When employees invest in each other, they feel part of a larger organizational culture. This compensates for the deep sense of loneliness that many modern workers struggle with.

Home workers often have the feeling disproportionately isolated and a substantial majority find building and maintaining working relationships more difficult than in a face-to-face setting. When a company encourages and facilitates relationship building within its workforce, it combats this loneliness tendency and encourages engagement and happiness.

Happy employees are more engaged, which affects revenue. They are generally more productive, collaborate better and work more effectively with customers.

3. Healthy working relationships improve employee development

Effective vertical relationships in the workplace are also important for continued development. When employers can understand their employees well, it enhances their ability to promote their professional growth.

On the one hand, when issues arise, employees can confidently communicate a problem or need to an employer, opening the door to working together on a solution. On the other hand, when things are going well, employees and employers can work together to find ways for proactive professional growth.

By quickly addressing problems and improving existing skills, employees become more efficient. In both cases, the result is a net positive for the company.

4. Healthy working relationships provide more insight

It’s no secret that diversity improves a company’s bottom line. In fact, several companies have statistically Happy employees.

However, to fully unleash the power of DEI initiatives, you need to look beyond your recruiting practices. You also need to develop healthy working relationships.

When a diverse workplace prioritizes good vertical and horizontal connections among its colleagues, it exposes those individuals to a variety of perspectives and worldviews. Employees with different backgrounds and experiences feel empowered to speak up and share their personal insights.

How to improve workplace relationships

Understanding the impact healthy workplace relationships can have on revenue is one thing. Improving your workforce relationships to tap those financial benefits is another. If you’re not sure how to foster better relationships in the workplace, here are a few thoughts to get you started.

1. Start things right

In his book “How to Work With (Almost) Anyone” (mentioned above), Bungay Stanier, along with defining BPR, offers a blueprint for improving healthy relationships in the workplace. This revolves around an activity that MBS refers to as “the Keystone conversation.”

This is a conversation that should happen early in a professional relationship. It is intended to dive right into important work-related questions, such as learning how a person has grown through past mistakes or discovering their personal practices and preferences.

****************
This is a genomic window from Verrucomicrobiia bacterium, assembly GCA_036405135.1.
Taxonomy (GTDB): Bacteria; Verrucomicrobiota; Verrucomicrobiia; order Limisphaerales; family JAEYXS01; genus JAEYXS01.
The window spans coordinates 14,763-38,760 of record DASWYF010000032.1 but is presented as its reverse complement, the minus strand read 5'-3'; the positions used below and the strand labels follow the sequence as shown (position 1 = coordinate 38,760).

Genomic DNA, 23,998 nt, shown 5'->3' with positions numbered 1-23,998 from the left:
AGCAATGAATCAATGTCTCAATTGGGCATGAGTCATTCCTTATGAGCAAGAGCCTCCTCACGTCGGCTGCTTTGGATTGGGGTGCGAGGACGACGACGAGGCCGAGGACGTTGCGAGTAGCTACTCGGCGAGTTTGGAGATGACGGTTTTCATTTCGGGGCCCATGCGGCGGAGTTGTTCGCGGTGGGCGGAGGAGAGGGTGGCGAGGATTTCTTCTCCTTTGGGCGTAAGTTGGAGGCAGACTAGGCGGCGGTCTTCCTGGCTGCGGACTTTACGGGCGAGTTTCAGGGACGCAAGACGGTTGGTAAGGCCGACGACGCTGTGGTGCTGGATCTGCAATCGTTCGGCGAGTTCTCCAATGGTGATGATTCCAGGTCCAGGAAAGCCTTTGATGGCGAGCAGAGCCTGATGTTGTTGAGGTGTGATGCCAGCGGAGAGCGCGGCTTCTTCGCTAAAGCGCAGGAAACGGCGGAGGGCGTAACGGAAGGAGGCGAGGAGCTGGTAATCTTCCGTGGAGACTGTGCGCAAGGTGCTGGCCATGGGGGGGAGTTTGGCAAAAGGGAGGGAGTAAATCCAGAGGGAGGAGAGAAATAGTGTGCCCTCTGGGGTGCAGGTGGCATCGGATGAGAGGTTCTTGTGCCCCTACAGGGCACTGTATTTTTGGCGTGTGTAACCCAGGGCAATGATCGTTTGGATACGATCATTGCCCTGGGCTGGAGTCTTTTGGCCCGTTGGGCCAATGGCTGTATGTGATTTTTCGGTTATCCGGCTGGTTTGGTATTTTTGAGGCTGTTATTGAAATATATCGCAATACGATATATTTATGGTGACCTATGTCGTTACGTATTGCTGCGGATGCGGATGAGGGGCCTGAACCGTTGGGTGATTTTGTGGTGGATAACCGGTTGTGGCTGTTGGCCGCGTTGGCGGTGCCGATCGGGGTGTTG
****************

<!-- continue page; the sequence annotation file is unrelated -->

The Keystone conversation achieves a number of crucial things early in a working relationship. It shares responsibility for the relationship, deepens individual understanding, and gives permission to talk about the serious stuff when things are both good and bad. If you want to create a structure to improve workplace relationships, this is a good place to start.

2. Set clear expectations

Expectations are everything, especially when you’re talking about connecting with colleagues you have to work with on a regular basis. When you create expectations, they create the framework within which a professional relationship can remain effective.

This is where it’s important to remember that workplace relationships aren’t all sunshine and roses and moonshine. Sometimes they are practical, and sometimes they just make the best of an undesirable situation.

Whatever kind of relationship you’re working with, make sure you are set expectations. Be clear about what kind of help and support someone can expect from you. Provide feedback and communicate often to keep everyone on the same page. Make sure everyone, including you, understands what they can expect and what others expect of them to keep the relationship running smoothly.

3. Develop yourself

Yes, we have already pointed out that healthy relationships in the workplace are an outward activity directed at others. However, to engage in and build healthy relationships, you need to start with a good, hard, introspective look inside.

What are the areas to build relationships what to focus on? Should you listen better? Do you lack emotional intelligence? Do you need better people skills?

Identify key areas where your own ability to build relationships is lacking. Then work on improving those items as you try to contribute to a healthy, profitable workplace.

Improve sales through better working relationships

Relationships in the workplace are important. On an individual level, they ensure that you have positive experiences during your work.

On a company-wide level, improved workplace relationships are also an important factor in maintaining a healthy revenue stream. They ensure that a company’s most important asset (the workforce) remains positive, focused and efficient while collectively working together.